If one tries to translate the word land or water into different Indigenous languages, one soon finds that the words to describe these things actually describe processes. In many Indigenous languages, these entities are more like verbs than nouns, expressions that emphasize the dynamic flows of relationships and of life-affirming cycles. For example, Hawaiian activist Mark Paikuli-Stride defines the word aina—a word generally translated to mean "land"—as "that which nourishes you." In this sense, land isn't just a bit of earth but is a being linked to cosmologies of belonging and genealogical connections, an entity from which emerges the sacred foods of earth and sea. Likewise, botanist Robin Kimmerer shares that the Potawatomi word for a bay, wiikwegama, is actually a verb that means "to be a bay," since it is an animate being. Land and water are not things, nouns, or commodities. They aren't even natural resources. They are living processes, flows of energy and matter in motion across perceived boundaries, like the animacy and unity of water in our bodies, in plants, in rivers, and in the oceans.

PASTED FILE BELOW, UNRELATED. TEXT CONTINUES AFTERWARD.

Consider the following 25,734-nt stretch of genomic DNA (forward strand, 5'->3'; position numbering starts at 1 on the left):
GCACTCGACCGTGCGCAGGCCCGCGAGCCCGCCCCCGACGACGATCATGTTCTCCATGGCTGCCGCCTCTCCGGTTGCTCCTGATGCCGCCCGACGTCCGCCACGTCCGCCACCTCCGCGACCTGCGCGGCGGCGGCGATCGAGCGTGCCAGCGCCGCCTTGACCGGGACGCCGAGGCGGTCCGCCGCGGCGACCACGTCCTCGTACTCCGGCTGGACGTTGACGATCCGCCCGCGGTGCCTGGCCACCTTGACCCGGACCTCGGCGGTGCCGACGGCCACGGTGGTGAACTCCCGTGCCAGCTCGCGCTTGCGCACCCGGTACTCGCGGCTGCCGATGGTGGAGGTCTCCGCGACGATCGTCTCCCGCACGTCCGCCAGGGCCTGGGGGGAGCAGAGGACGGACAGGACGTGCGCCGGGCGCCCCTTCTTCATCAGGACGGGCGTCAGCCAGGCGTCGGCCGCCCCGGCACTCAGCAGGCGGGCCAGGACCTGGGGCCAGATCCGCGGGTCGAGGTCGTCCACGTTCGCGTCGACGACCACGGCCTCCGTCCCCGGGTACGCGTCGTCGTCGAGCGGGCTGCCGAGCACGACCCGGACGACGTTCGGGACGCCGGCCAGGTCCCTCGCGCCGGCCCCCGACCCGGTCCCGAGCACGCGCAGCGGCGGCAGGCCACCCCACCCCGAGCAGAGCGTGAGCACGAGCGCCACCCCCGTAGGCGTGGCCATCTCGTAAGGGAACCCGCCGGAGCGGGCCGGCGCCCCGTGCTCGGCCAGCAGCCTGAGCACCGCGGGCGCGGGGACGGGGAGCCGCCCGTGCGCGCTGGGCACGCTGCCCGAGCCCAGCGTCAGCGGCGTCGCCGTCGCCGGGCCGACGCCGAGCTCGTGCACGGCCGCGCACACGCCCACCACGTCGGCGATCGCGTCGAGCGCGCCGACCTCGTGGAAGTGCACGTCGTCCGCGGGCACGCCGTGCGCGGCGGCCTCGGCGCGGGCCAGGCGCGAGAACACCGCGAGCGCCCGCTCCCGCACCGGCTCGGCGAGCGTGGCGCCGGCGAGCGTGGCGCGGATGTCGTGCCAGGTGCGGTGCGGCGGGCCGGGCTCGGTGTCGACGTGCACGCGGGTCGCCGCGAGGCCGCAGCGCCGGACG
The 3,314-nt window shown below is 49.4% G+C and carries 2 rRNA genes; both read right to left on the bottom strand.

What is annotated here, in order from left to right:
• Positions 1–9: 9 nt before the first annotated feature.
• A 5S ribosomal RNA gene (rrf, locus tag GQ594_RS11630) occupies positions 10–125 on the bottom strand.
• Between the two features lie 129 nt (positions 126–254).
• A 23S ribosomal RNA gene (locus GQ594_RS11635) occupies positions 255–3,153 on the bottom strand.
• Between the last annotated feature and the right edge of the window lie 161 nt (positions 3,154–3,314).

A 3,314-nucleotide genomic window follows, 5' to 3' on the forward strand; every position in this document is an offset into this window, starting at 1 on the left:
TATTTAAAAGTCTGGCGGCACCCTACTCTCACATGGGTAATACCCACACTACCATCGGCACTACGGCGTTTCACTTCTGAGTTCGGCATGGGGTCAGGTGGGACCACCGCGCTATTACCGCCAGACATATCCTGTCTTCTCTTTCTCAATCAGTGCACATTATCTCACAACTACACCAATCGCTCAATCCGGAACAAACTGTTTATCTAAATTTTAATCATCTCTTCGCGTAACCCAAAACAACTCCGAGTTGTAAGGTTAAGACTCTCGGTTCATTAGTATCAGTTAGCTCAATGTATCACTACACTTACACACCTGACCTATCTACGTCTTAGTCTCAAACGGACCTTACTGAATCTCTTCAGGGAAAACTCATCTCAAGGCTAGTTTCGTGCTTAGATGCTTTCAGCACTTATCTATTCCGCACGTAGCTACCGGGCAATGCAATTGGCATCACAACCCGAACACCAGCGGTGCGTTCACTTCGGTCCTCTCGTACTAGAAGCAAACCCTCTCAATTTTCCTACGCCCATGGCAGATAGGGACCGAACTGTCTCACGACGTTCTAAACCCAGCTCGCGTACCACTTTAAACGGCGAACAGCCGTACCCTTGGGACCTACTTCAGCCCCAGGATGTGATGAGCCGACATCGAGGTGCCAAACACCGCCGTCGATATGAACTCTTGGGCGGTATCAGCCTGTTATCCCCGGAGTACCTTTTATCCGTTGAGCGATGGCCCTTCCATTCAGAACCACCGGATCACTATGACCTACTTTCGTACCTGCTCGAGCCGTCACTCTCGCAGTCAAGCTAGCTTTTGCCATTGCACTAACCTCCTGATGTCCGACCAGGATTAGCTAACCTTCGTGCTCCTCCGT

It seems that many people, from all backgrounds and all walks of life, are hungry to redefine our relationships to the living world—to move from seeing land as private property that is available for exploitation and extraction to understanding land as flow and nourishment. How can we return, in a freshly imagined way, to understanding land as nourishment once again? What would it look like to turn those bumper sticker slogans into programs and policies for decolonization? To begin, we need to change how so-called public lands in the United States are governed as well as how they are stewarded.